Clifford Odets’ play “Awake and Sing!” features a struggling Jewish family torn between the parents’ lofty ambitions and the children’s fight to find a voice.
The play premiered on Broadway in 1935 and 80 years later, its portrayal of economic strain on a family during the Great Depression resembles that which many endure today.
Starting Sept. 26, a production of “Awake and Sing!” directed by Elina de Santos and starring UCLA School of Theater, Film and Television Visiting Assistant Professor Marilyn Fox will play at the Odyssey Theatre. This revival marks the 20th anniversary of the version the pair put on at the same venue. de Santos said they endeavored to include new cast members while trying to retain the currency the plot exudes.
Set primarily in a Bronx apartment during the Great Depression, “Awake and Sing!” tells the story of the Berger family, led by dominant matriarch Bessie, played by Fox. She said the play is about financial troubles and the rifts they can cause within families.
“The backdrop of the play is with this looming and heaping onto everybody, people were jumping off buildings at the time,” Fox said.
The divisions in the Berger family are compounded by the determination of the children, Hennie and Ralph, to find their voices and make their own way in the world.
In de Santos’ view, it is necessary for the brother and sister’s relationship with their parents to deteriorate in order for them to emerge as independent adults. She said this message will particularly resonate with students, since they have only recently left home.
“It’s revved up humanity,” de Santos said. “At that age everything seems so important and nobody understands you. It’s a crest underneath which we all have that urge to be understood.”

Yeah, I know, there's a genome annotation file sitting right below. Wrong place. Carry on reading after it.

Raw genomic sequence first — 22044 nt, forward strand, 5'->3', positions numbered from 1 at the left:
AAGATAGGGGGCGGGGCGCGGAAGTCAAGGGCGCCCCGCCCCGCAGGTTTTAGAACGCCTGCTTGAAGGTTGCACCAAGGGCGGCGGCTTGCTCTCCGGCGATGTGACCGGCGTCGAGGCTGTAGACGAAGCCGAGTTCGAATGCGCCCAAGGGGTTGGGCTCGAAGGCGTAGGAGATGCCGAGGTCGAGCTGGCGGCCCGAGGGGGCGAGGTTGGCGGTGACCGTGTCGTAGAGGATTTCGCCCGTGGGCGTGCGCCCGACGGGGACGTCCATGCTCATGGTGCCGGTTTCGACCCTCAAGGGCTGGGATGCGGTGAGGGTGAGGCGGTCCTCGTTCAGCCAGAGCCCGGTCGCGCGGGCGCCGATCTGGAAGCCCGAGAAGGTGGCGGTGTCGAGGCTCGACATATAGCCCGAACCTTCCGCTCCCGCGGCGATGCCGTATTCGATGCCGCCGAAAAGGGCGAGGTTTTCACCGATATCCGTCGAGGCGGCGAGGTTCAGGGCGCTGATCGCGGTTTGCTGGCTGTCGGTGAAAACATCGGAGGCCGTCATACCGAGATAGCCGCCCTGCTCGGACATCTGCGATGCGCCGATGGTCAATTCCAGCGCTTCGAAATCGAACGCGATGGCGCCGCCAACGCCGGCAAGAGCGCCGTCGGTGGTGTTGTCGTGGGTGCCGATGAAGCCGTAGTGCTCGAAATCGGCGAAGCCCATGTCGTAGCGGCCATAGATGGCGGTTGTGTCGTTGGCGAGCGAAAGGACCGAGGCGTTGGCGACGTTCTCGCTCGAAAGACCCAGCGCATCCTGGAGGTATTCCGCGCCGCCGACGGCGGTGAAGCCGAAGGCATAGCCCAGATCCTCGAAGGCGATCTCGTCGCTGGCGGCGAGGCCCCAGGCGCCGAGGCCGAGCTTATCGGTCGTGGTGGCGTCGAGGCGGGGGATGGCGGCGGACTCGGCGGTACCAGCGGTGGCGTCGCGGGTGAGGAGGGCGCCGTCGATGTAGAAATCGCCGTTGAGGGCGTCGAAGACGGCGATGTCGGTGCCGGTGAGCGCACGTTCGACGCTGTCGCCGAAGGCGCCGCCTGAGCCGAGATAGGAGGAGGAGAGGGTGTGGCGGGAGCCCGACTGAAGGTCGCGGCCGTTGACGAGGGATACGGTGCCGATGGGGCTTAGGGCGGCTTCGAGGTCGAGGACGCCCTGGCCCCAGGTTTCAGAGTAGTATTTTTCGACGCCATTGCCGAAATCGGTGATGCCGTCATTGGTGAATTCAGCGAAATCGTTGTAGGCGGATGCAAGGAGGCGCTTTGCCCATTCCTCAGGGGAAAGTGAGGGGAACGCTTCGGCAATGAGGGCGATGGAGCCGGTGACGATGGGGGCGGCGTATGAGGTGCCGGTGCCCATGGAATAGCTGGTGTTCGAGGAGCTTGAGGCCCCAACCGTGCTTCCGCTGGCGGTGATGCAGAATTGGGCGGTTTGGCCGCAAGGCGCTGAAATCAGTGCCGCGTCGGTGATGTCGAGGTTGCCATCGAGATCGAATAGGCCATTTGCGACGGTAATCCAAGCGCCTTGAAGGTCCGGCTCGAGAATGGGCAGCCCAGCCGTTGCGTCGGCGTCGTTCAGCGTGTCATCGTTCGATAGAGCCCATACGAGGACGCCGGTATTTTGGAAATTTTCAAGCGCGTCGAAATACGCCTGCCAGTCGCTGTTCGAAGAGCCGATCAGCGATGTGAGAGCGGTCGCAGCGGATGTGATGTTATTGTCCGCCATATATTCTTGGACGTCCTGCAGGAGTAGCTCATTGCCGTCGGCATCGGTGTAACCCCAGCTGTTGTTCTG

“Awake and Sing!” features characters with a wide range of political views, including Bessie’s Marxist father Jacob. However, Fox said Odets is careful not to come down too strongly in favor of one particular side.
The playwright strives instead to convey the idea that each individual can make a difference, and by adopting a policy of non-violent yet loud and vociferous protest, things can eventually change, Fox said.
Ron Sossi, founder of the Odyssey Theatre Ensemble, said Odets’ plays represented the beginnings of method acting, where an actor takes on a character’s mindset to give a more realistic portrayal.
“With Odets there was this cross pollination,” Sossi said. “There was this approach to acting which was all of a sudden really naturalistic and this approach to writing that was also really naturalistic, and these fed each other.”
The nature of the Odyssey Theatre, in which the audience sits on both sides of the stage, lends itself to this production and makes the experience more immersive, de Santos said.
Fox agreed the play’s unique combination of a vernacular Jewish inflection and Odets’ own sense of language is best experienced on stage rather than the page.
“Reading (Odets’) plays are like looking at a beautiful dish of food, something that looks fantastically yummy, but man is it a way different thing to take a bite,” Fox said. “You have to smell it and taste it and swallow it to really understand it’s a meal, a delicious meal.”
Whereas most plays pit protagonist against antagonist, “Awake and Sing!” takes a different approach. Fox compared the play’s environment to a crowded boxing ring, and the audience is never sure whose corner to back.
Each character is allowed to voice opinions, which forces the actors to raise their performances to see what the playwright saw in his characters, Fox said.
The rounded nature of each character in “Awake and Sing!” will help each member of the audience connect with the play, de Santos said.
“It makes it more real when you see how a family actually reacts rather than talking in polemics, rather than in talking about all those poor people and all those rich people,” de Santos said. “It makes you feel what it’s like to be in a family that is actually struggling, and you’ll recognize yourself somehow.”